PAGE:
The Impact Of Information System Personnel Skill Discrepancies On Stakeholder Satisfaction
Career Satisfaction; Discrepancy Theory; Functional Areas: MIS/DSS; IS skills; Job Performance Evaluation; Methodological Areas: Survey Research/Design; Project Management; User Satisfaction
System development efforts depend to a large degree upon how well information systems (IS) managers, IS specialists, and IS users work together in a project team structure. Yet, these individuals frequently work under different perceptions about matters of importance to development, management, and success. This paper introduces a framework for examining IS specialists' skill requirements from a multiple-stakeholder perspective. Derived from discrepancy theory, the framework concedes that different stakeholders hold a variable set of expectations for IS personnel skill levels as well as a perception of skills held by IS personnel. We examine differences in expectation and performance expressed by each group and describe the impact of the discrepancy on user satisfaction, career satisfaction of IS specialists, and on job performance evaluations by IS managers. Results confirm that a discrepancy between an IS specialist's expectations of skill and their perceived skill self-proficiency impacts career satisfaction. Similar relations hold for IS managers and users. Since different stakeholders may hold different perceptions, satisfaction of all parties becomes problematic unless a common frame of reference can be determined.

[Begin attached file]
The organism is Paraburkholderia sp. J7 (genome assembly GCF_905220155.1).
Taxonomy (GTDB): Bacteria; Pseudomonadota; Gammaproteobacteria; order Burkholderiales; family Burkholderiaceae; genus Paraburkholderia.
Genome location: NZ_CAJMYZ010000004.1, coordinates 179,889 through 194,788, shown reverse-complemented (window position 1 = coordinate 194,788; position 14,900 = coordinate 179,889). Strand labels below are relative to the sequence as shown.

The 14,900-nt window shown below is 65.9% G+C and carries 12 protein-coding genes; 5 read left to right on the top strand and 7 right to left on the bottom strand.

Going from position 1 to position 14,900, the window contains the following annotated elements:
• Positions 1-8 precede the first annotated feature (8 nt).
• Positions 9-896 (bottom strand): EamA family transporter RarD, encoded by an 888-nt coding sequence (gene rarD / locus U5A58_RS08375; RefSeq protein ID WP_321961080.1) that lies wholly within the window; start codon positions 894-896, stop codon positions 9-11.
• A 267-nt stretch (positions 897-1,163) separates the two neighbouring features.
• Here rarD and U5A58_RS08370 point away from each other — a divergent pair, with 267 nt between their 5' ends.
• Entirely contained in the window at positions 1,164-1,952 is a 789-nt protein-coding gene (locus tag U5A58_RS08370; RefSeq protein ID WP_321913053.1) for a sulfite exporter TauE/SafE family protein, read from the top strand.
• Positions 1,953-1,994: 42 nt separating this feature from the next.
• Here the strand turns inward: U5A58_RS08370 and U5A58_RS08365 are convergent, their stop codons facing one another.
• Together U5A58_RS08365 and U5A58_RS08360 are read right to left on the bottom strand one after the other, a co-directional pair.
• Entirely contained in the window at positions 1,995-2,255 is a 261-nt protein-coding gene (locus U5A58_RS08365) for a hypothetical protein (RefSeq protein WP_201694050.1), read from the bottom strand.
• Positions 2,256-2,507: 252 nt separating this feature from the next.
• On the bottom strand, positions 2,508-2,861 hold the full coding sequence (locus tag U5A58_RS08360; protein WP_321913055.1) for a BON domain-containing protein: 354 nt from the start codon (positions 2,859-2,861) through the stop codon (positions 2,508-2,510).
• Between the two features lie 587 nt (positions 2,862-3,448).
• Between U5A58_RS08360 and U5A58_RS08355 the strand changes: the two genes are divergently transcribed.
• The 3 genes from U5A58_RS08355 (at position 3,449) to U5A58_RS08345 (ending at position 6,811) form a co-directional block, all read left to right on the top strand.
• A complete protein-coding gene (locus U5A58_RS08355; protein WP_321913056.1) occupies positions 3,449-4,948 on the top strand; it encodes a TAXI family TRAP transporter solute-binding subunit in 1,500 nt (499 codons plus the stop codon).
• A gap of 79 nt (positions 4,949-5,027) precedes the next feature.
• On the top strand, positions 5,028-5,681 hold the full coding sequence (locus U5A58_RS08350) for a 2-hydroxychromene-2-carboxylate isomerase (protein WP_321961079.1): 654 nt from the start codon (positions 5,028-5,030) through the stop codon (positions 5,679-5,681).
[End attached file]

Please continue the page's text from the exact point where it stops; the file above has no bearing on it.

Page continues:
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Tesch, Debbie; Jiang, James J.; and Klein, Gary, "The Impact Of Information System Personnel Skill Discrepancies On Stakeholder Satisfaction" (2003). Scopus Export 2000s. 1492.